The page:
[Side note: Ignorance is a two-way street. If you check the post on that site discussing rpgs, you may blow your Mountain Dew out your nose in shock...]

/Rant off,

Robert Earley-Clark

currently developing:The Village Game:Family storytelling with toys


Well, see, the problem is, it's not as ignorant as you think.

When people talk about the "wargame roots of RPGs", that's really shorthand for "wargame roots of D&D" which in turn is shorthand for "miniature wargame roots of D&D", which is entirely accurate, as D&D came out of the historical miniatures wargame Chainmail, and when people say "wargaming roots", that's what they're talking about.

I don't see a problem with this shorthand because when talking about RPGs, it's fair to mainly talk about historical miniatures wargaming -- because that's what D&D, and any game that descends from D&D (however remotely) came from. Not to mention that early RPGs were mainly marketed through outlets frequented by wargame miniature hobbyists. Hell, the term "campaign" comes from miniatures wargame play.

So, I don't see the phrase as an ignorant, so much as recognizing that saying "the historical miniatures wargaming roots of D&D which influenced all subsquent RPGs" takes too long to say, especially when, generally speaking, no other form of wargame influenced early RPGs.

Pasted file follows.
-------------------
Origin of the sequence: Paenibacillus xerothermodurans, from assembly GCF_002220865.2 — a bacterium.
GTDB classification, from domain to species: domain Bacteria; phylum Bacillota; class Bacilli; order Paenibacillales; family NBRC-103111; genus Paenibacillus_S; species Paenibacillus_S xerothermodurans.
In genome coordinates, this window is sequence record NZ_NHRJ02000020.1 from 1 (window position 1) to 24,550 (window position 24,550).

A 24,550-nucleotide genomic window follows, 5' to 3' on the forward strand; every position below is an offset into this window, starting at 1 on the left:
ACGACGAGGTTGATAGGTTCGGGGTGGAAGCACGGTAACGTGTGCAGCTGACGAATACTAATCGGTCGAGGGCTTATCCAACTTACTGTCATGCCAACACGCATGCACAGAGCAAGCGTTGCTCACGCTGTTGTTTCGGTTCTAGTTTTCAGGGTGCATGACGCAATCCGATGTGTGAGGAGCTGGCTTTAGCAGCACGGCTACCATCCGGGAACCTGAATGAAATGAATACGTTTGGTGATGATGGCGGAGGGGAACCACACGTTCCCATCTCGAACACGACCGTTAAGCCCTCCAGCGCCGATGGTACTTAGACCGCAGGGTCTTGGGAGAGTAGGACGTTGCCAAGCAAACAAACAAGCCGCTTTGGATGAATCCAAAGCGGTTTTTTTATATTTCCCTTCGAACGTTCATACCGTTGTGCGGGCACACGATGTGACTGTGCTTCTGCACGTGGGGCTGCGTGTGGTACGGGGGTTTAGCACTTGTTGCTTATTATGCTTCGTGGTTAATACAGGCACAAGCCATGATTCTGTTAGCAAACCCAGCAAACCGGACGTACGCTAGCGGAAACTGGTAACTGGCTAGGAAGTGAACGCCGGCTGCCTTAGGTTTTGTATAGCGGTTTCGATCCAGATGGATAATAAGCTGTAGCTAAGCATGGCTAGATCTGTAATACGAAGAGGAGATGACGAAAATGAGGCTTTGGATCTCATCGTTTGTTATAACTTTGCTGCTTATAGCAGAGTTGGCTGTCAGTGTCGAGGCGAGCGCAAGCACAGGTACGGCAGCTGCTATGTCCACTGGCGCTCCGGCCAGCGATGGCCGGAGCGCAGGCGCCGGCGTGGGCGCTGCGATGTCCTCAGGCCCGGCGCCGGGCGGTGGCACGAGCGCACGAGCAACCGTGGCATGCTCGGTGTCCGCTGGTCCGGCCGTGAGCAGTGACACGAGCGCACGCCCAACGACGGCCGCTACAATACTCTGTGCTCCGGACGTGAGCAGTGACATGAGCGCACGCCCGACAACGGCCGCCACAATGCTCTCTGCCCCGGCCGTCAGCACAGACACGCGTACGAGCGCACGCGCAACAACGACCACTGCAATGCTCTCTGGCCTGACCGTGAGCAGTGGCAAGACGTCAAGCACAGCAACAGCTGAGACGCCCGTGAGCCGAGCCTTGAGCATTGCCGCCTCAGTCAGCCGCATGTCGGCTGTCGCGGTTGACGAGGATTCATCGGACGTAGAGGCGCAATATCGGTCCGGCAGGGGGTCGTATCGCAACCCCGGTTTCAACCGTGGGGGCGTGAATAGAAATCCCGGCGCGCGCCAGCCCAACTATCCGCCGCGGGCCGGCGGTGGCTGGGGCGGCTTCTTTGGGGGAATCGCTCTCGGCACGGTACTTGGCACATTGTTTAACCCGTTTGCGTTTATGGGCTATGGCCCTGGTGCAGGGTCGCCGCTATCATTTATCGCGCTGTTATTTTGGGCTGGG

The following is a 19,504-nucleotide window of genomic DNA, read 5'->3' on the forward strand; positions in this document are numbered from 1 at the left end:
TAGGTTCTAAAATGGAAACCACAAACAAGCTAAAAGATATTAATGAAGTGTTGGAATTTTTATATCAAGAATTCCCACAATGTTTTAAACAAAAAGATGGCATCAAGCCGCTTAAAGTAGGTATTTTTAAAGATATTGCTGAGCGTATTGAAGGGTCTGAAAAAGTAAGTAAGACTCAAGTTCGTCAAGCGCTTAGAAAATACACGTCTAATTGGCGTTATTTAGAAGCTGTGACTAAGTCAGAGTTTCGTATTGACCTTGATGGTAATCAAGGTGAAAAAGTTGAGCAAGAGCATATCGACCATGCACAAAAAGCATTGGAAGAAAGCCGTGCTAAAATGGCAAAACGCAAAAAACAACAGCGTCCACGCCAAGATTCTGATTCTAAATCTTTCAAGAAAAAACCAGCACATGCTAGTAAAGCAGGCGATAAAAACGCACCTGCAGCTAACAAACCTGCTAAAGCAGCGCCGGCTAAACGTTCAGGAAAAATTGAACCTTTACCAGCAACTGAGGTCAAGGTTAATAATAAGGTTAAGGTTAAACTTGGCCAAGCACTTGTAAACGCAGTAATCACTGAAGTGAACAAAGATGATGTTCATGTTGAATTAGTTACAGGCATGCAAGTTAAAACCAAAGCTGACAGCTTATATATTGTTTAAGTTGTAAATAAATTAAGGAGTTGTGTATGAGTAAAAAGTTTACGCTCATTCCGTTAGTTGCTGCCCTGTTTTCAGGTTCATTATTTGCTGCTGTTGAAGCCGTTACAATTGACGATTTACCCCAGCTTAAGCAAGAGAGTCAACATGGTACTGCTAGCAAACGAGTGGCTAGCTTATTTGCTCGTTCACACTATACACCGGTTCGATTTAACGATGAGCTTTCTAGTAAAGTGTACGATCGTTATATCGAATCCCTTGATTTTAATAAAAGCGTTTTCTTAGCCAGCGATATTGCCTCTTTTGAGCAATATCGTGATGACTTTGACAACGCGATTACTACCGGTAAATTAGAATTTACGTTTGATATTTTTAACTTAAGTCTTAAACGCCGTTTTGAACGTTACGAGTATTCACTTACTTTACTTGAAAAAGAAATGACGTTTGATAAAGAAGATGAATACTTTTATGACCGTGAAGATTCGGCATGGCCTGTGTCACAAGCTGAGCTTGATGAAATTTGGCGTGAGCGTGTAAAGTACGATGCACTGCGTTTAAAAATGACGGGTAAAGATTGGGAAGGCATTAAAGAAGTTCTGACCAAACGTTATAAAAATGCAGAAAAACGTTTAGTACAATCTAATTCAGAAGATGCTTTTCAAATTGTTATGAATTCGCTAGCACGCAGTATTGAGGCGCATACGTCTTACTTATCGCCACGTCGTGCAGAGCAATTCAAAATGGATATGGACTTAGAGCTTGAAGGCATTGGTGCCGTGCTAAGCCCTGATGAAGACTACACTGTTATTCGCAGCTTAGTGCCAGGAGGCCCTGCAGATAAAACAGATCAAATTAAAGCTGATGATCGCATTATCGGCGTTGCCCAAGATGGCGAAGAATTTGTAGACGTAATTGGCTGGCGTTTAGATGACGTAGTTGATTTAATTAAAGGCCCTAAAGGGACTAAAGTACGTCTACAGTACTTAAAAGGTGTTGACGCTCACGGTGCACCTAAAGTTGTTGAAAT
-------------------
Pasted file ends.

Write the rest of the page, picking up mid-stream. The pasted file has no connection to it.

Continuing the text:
So, yes, there are other forms of wargames. But, generally speaking, there are no other forms of wargaming that influenced early RPGs. Hence, the "wargaming roots of RPGs" refer to 1970s-style miniatures wargaming.
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Hi Robert,

It would also be fair to say that while some folks mean the term in a disparaging way, others also mean it in, "This works well for wargames, not necessarily for all rpgs" sort of way.  And, to be honest, when used disparagingly, it's not aimed at wargames, it's aimed at poor design that uses inappropriate mechanics for their goals.  "I want a game about romance, but I can't figure out the movement rates..."



Bankuei wrote: